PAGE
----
Paige was asked if his initial beliefs held true at the ACC’s Operation Basketball at the Ritz-Carlton in downtown Charlotte on Wednesday.
“I say that with less confidence now just because I’ve seen how much Kennedy has improved,” Paige said. “Joel still looks a lot better than he did last year and like someone that could play the center spot for starter’s minutes, but I’m just not sure at this point. It’s 50-50 in my eyes.”
Sophomore forward Brice Johnson agreed with Paige’s assessment.
“Yeah, it is about 50-50,” Johnson said. “They’re both doing some great things and having good practices. Somebody just has to get that edge at the end of the day.”
Despite the media hoopla surrounding P.J. Hairston, the typical White Team in practice has been Paige, Hairston, Leslie McDonald, James Michael McAdoo and either James or Meeks at the five.
While Joel’s offseason focus primarily centered on mental aspects to build confidence, Meeks was tasked with dropping weight through intense conditioning. He’s carved off 32 pounds since arriving in Chapel Hill this summer and now weighs in at 285 pounds.
“When he gets up and down the court before he gets tired, he’s really effective,” Paige said. “He uses his body well and he’s a lot better scorer than I saw this summer. That was a pleasant surprise to see him be so effective on the low block.”
The weight loss has been critical in allowing Meeks to showcase his skills underneath the basket. Add in a developing level of toughness and the components for early playing time are shining through.
“I’ve never seen somebody tap the ball in so many times the way he does,” Paige said. “And sometimes with our fast break, he’ll just take it out and baseball pass it 75 feet down the court on the money. You’ll probably see a couple of those this year.”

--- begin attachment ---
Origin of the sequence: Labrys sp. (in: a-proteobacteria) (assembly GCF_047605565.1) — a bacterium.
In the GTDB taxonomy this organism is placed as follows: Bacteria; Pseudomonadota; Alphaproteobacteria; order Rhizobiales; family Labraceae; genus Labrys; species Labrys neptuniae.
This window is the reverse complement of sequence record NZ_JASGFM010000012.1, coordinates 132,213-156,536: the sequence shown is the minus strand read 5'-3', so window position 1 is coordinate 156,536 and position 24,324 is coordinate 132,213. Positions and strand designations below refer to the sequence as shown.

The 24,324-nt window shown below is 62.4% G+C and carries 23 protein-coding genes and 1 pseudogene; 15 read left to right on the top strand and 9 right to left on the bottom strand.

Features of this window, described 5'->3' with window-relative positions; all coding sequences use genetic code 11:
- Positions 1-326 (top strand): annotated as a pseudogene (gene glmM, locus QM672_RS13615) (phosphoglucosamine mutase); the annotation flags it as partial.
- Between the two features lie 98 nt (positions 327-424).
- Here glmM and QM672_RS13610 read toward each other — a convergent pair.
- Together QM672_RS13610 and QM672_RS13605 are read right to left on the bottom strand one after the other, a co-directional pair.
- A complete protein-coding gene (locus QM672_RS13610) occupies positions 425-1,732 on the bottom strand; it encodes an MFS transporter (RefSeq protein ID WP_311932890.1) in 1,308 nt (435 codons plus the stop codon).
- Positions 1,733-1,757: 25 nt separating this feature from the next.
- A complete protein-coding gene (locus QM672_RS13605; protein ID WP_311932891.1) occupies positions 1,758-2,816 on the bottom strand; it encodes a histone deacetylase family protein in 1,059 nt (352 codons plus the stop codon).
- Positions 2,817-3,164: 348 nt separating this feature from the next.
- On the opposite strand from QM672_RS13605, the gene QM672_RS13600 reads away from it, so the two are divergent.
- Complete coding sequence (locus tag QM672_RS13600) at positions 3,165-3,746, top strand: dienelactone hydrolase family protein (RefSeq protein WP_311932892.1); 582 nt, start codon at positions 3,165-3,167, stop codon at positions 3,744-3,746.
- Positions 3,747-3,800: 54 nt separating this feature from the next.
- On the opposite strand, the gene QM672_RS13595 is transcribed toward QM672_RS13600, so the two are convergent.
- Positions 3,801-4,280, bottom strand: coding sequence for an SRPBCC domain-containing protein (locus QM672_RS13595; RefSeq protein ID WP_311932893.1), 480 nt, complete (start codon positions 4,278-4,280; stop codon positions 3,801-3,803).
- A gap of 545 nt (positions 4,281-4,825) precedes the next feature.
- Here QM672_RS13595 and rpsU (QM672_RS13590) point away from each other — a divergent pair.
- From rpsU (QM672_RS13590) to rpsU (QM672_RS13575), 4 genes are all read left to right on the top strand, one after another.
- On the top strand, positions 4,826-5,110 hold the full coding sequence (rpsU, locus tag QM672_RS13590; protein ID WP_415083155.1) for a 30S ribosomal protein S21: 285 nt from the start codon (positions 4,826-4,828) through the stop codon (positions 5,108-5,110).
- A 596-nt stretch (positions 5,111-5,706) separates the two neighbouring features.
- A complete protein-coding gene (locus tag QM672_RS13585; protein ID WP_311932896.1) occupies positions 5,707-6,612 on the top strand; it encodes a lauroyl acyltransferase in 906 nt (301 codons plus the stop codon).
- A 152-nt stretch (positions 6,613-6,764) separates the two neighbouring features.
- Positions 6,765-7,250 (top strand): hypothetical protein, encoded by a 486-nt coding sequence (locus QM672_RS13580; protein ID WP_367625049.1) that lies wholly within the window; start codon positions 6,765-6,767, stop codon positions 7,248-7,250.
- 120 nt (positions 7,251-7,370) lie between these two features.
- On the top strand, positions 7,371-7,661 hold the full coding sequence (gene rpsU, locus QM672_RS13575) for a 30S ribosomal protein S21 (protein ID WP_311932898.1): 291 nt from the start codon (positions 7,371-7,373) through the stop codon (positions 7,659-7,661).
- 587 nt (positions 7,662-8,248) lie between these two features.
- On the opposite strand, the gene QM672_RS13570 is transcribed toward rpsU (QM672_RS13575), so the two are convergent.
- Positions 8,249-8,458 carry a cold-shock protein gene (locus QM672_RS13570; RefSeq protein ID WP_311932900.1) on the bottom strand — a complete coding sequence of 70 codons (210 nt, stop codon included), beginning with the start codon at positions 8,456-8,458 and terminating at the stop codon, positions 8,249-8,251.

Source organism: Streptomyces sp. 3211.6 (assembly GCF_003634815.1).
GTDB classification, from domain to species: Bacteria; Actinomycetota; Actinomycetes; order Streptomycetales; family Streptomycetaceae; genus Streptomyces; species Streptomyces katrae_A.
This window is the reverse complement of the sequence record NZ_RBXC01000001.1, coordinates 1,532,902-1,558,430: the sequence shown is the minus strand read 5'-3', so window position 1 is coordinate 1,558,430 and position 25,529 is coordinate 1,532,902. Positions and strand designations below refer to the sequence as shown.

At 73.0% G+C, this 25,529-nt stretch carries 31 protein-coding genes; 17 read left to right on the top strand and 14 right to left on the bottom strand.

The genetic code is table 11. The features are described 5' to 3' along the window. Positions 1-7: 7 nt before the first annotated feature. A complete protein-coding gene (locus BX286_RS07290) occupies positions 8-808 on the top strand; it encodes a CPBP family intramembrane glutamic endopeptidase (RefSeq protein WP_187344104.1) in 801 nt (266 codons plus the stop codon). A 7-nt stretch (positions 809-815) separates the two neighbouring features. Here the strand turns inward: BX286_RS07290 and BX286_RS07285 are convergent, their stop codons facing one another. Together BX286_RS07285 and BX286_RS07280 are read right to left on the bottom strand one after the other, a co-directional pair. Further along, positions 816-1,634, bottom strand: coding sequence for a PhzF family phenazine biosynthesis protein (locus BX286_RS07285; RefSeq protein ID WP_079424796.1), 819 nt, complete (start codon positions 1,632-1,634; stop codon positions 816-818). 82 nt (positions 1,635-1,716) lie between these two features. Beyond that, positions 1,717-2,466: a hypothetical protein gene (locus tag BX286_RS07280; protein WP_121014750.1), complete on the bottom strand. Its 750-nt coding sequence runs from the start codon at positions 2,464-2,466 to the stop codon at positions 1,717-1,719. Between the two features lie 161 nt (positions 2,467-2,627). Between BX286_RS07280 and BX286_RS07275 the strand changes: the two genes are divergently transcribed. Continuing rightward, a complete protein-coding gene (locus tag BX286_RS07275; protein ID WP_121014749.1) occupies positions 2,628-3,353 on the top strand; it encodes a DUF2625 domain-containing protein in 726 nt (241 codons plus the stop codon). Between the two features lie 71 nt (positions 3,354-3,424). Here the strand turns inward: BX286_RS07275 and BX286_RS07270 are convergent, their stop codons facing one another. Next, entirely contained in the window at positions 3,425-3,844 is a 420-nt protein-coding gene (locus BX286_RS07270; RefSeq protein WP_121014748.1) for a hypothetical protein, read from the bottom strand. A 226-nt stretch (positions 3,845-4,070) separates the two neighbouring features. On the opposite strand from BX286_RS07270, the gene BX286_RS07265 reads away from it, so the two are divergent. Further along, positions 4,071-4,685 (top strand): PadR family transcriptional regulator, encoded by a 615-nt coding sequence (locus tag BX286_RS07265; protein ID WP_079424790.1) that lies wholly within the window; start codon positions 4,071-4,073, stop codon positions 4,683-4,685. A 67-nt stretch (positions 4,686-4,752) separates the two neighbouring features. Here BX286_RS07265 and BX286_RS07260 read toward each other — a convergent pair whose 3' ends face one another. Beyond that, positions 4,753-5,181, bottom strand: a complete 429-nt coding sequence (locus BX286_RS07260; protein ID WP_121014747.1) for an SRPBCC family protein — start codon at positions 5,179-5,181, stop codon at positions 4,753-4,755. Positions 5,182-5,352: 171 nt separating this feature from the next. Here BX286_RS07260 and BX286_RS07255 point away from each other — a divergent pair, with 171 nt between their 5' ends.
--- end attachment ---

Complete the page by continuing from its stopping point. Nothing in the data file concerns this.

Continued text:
Head coach Roy Williams offered similar praise, although he stressed the stamina issue and the standard freshman learning curve facing his Charlotte, N.C. freshman.
“Kennedy is a really potentially fantastic passing big man,” Williams said. “He is a guy who can score in the low post better than anybody we have right now, especially if he continues to get in shape where he gets the explosiveness, gets the lift.”
While the position battle between Meeks and James is intriguing, the more pertinent aspect is what a solidified five spot would do for the lineup. Provided one of UNC’s two natural centers can lay claim to the starting spot that evaded the Tar Heels’ frontcourt last season, Williams can settle on a rotation with quality depth across the board.
Williams has been able to run sets with two point guards on the floor as well as with McAdoo manning the three spot. The 11th-year UNC head coach told reporters three weeks ago that Isaiah Hicks could also join McAdoo in playing on wing in spot duty, although Paige said on Wednesday that McAdoo’s game is better suited for the perimeter than his rookie teammate’s.
“[McAdoo’s] pretty comfortable out there,” Paige said. “People don’t realize that because he’s never had to do it, but he’s improved his ball handing a lot. We’re not going to expect him to be a playmaker out there, but he can play the three and still get in that 17-foot comfort zone that he likes to play in.”
The lynchpin for Williams’s ability to tinker with his rotation could very well be the outcome of the interior competition between James and Meeks.
“Nobody’s stepped up and taken it yet,” Williams said, adding that James has missed time this preseason due to injury.
If neither emerges as a viable option, then UNC’s options may be limited.
“We don’t know how big we’re going to go,” Paige said. “We could end up playing Mac at the three in stretches and go really big or we could end playing me at the two and Leslie at the three and be a smaller lineup. I’m not sure who’s going to start and I’m not sure who’s going to get a lot of minutes, but it’s definitely up for grabs.”